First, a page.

Selling a Car in Alaska
When you’re selling a vehicle in Alaska, there are some state-specific requirements that you need to keep in mind. We’ve collected the appropriate information here so your vehicle-selling experience in the state can go smoothly.
1. Title Information
First of all, make certain you completely own your vehicle. In the state of Alaska, you can only sell a vehicle if you have total ownership of it (in other words, only if any loan on the vehicle has been paid off).
Second, make certain that you have the actual title. If you cannot find the title, you’ll need to request a replacement title from the Alaska Division of Motor Vehicles. You need an official title because you and the new owner both have to sign the title as proof of the transfer of ownership from you to them. Make sure that both of you completely fill out the title transfer section of the title. The last thing you want is to accidentally end up still owning the vehicle and being liable for anything the new driver does with it.
Alaska prefers that transfers of titles happen at actual DMV offices. If you do not transfer the title at an actual office, you will also need to fill out either the “Notice of Vehicle Sale for Transfer” (a detachable section at the bottom of the title) or a Notice of Transfer Pending from the DMV office. In either case, you must then send the filled-out form to the DMV office within 30 days.
2. Bill of Sale Requirements
Alaska does not require you to put together a Bill of Sale when you sell a vehicle but suggests you do so in order to protect your liability. The Bill of Sale should include the following:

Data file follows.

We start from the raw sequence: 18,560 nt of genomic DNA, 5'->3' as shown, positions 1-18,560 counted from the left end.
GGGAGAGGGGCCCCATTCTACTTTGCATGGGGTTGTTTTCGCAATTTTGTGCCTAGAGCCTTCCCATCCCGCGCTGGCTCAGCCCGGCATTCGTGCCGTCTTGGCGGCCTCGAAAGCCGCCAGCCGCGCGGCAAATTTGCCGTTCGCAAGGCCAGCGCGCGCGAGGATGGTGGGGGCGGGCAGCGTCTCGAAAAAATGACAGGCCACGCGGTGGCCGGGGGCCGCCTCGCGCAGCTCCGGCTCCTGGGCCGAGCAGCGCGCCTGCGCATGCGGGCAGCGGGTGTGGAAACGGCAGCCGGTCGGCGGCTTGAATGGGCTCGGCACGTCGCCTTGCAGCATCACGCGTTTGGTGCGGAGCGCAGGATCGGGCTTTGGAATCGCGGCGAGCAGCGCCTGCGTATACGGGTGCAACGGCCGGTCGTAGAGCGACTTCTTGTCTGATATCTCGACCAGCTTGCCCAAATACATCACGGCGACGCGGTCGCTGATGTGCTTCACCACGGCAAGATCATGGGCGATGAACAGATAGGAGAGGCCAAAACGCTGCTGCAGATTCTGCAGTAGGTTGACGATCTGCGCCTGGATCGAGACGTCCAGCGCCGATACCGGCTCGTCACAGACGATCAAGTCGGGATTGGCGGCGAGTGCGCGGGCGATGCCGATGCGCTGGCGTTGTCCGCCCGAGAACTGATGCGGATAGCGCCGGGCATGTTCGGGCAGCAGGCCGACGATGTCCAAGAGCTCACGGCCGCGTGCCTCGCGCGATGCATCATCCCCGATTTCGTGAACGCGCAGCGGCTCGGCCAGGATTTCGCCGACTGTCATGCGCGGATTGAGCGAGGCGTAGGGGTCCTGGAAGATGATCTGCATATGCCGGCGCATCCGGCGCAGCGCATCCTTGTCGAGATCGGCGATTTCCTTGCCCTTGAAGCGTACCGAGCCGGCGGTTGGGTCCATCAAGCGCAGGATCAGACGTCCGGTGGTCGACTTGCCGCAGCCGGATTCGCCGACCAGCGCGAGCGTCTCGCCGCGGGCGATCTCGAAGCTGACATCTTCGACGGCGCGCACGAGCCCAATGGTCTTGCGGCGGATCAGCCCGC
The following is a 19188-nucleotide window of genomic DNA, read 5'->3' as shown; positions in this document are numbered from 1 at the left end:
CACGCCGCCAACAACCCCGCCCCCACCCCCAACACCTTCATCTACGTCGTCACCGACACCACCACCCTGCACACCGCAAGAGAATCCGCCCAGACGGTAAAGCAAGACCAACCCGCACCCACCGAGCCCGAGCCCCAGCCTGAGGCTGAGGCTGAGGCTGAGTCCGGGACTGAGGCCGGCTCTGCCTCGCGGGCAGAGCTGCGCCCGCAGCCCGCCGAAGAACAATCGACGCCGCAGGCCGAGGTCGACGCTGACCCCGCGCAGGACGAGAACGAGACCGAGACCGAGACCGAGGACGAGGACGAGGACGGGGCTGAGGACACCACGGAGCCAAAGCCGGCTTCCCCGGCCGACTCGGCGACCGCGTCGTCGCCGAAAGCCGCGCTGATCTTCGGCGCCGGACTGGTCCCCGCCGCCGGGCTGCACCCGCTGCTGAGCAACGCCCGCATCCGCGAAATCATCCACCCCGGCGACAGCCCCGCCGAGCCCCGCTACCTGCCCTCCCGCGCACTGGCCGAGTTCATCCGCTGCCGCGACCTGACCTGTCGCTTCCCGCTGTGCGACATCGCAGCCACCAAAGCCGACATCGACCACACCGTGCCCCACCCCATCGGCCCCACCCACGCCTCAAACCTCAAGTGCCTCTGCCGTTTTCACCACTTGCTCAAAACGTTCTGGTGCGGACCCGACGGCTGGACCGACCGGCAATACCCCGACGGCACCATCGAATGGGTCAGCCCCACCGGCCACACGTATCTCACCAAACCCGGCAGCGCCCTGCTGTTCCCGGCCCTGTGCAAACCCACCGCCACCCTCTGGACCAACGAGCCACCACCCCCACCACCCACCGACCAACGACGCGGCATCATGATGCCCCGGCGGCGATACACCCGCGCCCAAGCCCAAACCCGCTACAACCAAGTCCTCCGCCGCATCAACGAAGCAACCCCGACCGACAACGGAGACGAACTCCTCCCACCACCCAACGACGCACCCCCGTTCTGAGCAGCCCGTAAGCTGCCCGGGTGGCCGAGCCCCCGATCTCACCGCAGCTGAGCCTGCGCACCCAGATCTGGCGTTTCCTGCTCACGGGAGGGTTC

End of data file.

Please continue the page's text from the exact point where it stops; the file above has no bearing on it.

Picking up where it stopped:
- The new owner’s name
- The full address of the new owner
- The seller’s name
- The full address of the seller
- The date of the sale
- The sale price
- A full and detailed vehicle description, including the vehicle’s make, model, year, series number (if applicable) and body type (2-door, 4-door, sedan, etc.), as well as the vehicle identification number (VIN)
- If the new owner has taken out a loan on the vehicle, the name of the lienholder
- The date of the lien (if such exists)
- The vehicle odometer reading at the time of sale
- The signatures of the seller and new owner
- Any other terms of the sale
Alaska used to require emission testing for vehicles being sold in the state, but this requirement ended as of March 1, 2012. Registration in Alaska lasts for two years and does not have to be current in order for a vehicle to be sold.
4. License Plates
In Alaska, license plates can either remain with the owner or the vehicle. Alaska’s Division of Motor Vehicles points out that if you have personalized license plates, you are welcome to keep them and the new owner will receive a new set of plates at no charge.
5. Odometer Disclosure Requirements
In Alaska, when you sell a vehicle that is 10 years old or newer, you must disclose the vehicle’s odometer reading. If this applies to you, make certain you fill out the Odometer Disclosure Statement before the sale is completed.
6. Other Information
If you have questions or want more details about anything relating to selling your vehicle, check out the website for the Alaska Division of Motor Vehicles.